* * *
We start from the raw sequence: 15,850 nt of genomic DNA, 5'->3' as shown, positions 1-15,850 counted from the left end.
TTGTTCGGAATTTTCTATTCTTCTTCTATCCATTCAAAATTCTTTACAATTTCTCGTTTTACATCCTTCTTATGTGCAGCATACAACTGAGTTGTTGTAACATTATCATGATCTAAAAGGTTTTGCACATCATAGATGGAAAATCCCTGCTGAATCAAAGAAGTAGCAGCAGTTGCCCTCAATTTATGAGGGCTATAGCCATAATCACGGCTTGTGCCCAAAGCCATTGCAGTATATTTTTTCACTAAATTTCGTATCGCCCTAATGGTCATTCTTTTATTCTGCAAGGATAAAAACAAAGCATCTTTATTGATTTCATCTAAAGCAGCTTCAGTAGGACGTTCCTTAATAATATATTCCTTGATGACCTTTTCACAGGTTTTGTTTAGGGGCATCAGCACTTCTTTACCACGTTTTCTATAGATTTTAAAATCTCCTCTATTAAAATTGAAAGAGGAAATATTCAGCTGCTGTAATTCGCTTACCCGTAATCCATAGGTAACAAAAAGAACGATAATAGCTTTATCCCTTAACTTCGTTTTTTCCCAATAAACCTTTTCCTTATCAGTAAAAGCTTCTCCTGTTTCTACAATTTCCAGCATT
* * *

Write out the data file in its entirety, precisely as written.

We start from the raw sequence: 15,850 nt of genomic DNA, 5'->3' as shown, positions 1-15,850 counted from the left end.
TTGTTCGGAATTTTCTATTCTTCTTCTATCCATTCAAAATTCTTTACAATTTCTCGTTTTACATCCTTCTTATGTGCAGCATACAACTGAGTTGTTGTAACATTATCATGATCTAAAAGGTTTTGCACATCATAGATGGAAAATCCCTGCTGAATCAAAGAAGTAGCAGCAGTTGCCCTCAATTTATGAGGGCTATAGCCATAATCACGGCTTGTGCCCAAAGCCATTGCAGTATATTTTTTCACTAAATTTCGTATCGCCCTAATGGTCATTCTTTTATTCTGCAAGGATAAAAACAAAGCATCTTTATTGATTTCATCTAAAGCAGCTTCAGTAGGACGTTCCTTAATAATATATTCCTTGATGACCTTTTCACAGGTTTTGTTTAGGGGCATCAGCACTTCTTTACCACGTTTTCTATAGATTTTAAAATCTCCTCTATTAAAATTGAAAGAGGAAATATTCAGCTGCTGTAATTCGCTTACCCGTAATCCATAGGTAACAAAAAGAACGATAATAGCTTTATCCCTTAACTTCGTTTTTTCCCAATAAACCTTTTCCTTATCAGTAAAAGCTTCTCCTGTTTCTACAATTTCCAGCATT